As 2019 winds up, Lowy Institute staff and Interpreter contributors offer their favourite books, articles, films, or TV programs this year. And because I'm the editor, I'll send myself in to open ...

It’s a delightful scene. The wizened old spymaster, retired from a storied yet secret career fighting Soviet espionage, presents his young grandson a birthday gift, the collected works of John le Carré.

“They’re made up,” says the O.B., “But that doesn’t mean they’re not true.”

What difference lies between fiction and fact seems an endless debate nowadays, and the grandfather’s type of pithy observation is common to the pages of Mick Herron’s Slough House novels. It’s a series that was recommended to me earlier this year and that I have been encouraging friends to read ever since. Although occasionally the characters run to cliché, Herron has a droll grasp of public-service rivalry and a deft fashion for misdirection. Comparisons with spy novels by Le Carré, the late Charles McCarry, or Graham Greene are not out of place.

Herron’s Slow Horses, the opening of what to date is six books plus a couple of short story spin-offs, was first published in 2010. What struck me reading this year with the benefit of hindsight was how prescient his musings seemed. Set in Britain, the “slow horses” are washed-up MI5 agents, led by the farting, smarting, deadly protagonist Jackson Lamb, a group exiled by senior management to perform mundane duties at a run-down outpost in a bid to bore them out of the service. Yet a terrorist kidnapping with a threat to behead the victim and broadcast the gruesome killing live over the internet drags this motley throng out of their bureaucratic stupor.

Another book in the series deals with the fascinating conundrum of what to do with an old spy who in his greying years suffers dementia and begins to randomly spout all sorts of hoary state secrets.

Herron’s harrowed imagining came before the unfurling of the worst excesses of the so-called Islamic State, although of course had been evident earlier in the tactics adopted by Abu Musab al-Zarqawi following the US-led invasion of Iraq. For a time, after Zaraqawi was killed and his network unravelled, and then with the eventual hunting down of Osama bin Laden, terrorism faded as a focus of attention for the public and key policymakers alike. Herron, it seems, appreciated the continuing threat.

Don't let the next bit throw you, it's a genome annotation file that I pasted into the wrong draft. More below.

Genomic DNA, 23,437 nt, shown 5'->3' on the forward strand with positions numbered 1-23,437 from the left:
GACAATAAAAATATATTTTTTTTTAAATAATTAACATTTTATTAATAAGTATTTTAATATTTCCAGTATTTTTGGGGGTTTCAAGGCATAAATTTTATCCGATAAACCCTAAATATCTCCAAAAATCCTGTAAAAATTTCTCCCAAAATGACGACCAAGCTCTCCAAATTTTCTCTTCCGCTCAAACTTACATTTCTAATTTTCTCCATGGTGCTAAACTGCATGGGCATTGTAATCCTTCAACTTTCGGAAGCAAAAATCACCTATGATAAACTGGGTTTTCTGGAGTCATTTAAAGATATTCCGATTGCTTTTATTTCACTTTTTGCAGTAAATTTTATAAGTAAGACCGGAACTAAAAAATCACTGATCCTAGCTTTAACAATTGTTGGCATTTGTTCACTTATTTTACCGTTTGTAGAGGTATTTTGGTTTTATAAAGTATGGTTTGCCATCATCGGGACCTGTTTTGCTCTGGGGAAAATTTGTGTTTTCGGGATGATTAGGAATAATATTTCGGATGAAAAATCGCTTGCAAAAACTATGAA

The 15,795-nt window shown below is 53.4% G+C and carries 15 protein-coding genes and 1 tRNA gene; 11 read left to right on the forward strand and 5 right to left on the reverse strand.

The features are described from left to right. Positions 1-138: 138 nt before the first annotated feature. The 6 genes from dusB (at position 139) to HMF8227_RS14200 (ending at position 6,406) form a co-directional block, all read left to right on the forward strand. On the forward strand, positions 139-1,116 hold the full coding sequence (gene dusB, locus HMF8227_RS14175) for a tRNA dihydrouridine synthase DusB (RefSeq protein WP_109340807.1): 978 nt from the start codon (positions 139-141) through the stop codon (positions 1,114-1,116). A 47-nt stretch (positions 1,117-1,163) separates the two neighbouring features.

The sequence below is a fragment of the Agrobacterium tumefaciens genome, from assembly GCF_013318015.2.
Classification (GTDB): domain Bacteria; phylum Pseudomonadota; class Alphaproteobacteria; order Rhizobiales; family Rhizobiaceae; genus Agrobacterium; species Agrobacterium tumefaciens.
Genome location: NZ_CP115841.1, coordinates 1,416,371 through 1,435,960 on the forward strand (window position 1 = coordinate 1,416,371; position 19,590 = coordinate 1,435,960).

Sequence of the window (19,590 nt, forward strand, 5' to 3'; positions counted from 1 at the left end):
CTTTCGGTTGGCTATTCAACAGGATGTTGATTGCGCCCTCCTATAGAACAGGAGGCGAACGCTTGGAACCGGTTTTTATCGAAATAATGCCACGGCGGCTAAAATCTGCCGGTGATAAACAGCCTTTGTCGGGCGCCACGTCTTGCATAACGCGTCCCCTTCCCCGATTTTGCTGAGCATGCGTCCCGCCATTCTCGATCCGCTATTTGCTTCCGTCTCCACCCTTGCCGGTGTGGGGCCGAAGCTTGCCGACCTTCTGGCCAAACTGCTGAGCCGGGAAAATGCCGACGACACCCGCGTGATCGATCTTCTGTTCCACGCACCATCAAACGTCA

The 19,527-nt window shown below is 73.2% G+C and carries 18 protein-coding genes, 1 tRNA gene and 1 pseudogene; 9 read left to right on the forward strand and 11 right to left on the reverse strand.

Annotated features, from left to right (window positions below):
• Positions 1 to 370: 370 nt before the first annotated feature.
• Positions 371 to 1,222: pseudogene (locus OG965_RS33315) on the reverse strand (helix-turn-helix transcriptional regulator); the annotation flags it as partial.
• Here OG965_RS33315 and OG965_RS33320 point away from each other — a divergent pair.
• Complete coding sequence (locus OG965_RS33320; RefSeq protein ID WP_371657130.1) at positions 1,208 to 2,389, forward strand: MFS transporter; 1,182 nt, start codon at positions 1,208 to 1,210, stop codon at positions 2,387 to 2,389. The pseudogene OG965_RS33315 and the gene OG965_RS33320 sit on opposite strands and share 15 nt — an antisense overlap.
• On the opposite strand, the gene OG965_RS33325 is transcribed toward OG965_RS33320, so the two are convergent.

The danger from far-right terrorism is also evident – again prescient, or felt so as I read the first book not long after the Christchurch massacre in March ­– but Herron’s writing is not all so despairing.

Dead Lions tells of sleeper agents long dormant, reminiscent of the Russian “illegals” network uncovered in the United States in 2010, a plot that bemused most at the time yet again with hindsight made for exactly the type of information saboteurs to help influence an election. Elsewhere, another character, a pugnacious, puffed-up politician, recalls Boris Johnson, although perhaps absent the same prescience to see him become prime minister. Another book in the series deals with the fascinating conundrum of what to do with an old spy – the elderly grandfather, or Old Bastard – who in his greying years suffers dementia and begins to randomly spout all sorts of hoary state secrets that are not meant for the woman behind the counter at the local post office.

The intrigue of fighting enemies not only from abroad but also within the system at home adds to the appeal of these books. The key message, no matter the challenge, is one familar to cynical views of the public service, that the number one rule, or as Herron puts it, London Rules, is cover yourself first.